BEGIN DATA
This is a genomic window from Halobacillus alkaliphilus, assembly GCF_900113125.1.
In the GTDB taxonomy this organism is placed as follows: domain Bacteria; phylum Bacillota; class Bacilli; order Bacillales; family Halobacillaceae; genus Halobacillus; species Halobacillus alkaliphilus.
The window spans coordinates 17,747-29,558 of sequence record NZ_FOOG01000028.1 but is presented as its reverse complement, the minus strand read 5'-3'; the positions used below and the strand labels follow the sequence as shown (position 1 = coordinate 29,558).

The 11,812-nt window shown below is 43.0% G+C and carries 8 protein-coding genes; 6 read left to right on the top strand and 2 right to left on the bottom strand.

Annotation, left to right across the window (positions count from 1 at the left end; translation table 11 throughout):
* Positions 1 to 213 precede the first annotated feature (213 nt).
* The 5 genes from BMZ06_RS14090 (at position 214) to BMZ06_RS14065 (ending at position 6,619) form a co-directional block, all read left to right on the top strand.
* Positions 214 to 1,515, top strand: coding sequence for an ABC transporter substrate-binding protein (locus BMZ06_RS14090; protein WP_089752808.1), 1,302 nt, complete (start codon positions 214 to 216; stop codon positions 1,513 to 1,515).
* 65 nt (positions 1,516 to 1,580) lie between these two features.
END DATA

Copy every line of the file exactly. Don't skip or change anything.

This is a genomic window from Halobacillus alkaliphilus, assembly GCF_900113125.1.
In the GTDB taxonomy this organism is placed as follows: domain Bacteria; phylum Bacillota; class Bacilli; order Bacillales; family Halobacillaceae; genus Halobacillus; species Halobacillus alkaliphilus.
The window spans coordinates 17,747-29,558 of sequence record NZ_FOOG01000028.1 but is presented as its reverse complement, the minus strand read 5'-3'; the positions used below and the strand labels follow the sequence as shown (position 1 = coordinate 29,558).

The 11,812-nt window shown below is 43.0% G+C and carries 8 protein-coding genes; 6 read left to right on the top strand and 2 right to left on the bottom strand.

Annotation, left to right across the window (positions count from 1 at the left end; translation table 11 throughout):
* Positions 1 to 213 precede the first annotated feature (213 nt).
* The 5 genes from BMZ06_RS14090 (at position 214) to BMZ06_RS14065 (ending at position 6,619) form a co-directional block, all read left to right on the top strand.
* Positions 214 to 1,515, top strand: coding sequence for an ABC transporter substrate-binding protein (locus BMZ06_RS14090; protein WP_089752808.1), 1,302 nt, complete (start codon positions 214 to 216; stop codon positions 1,513 to 1,515).
* 65 nt (positions 1,516 to 1,580) lie between these two features.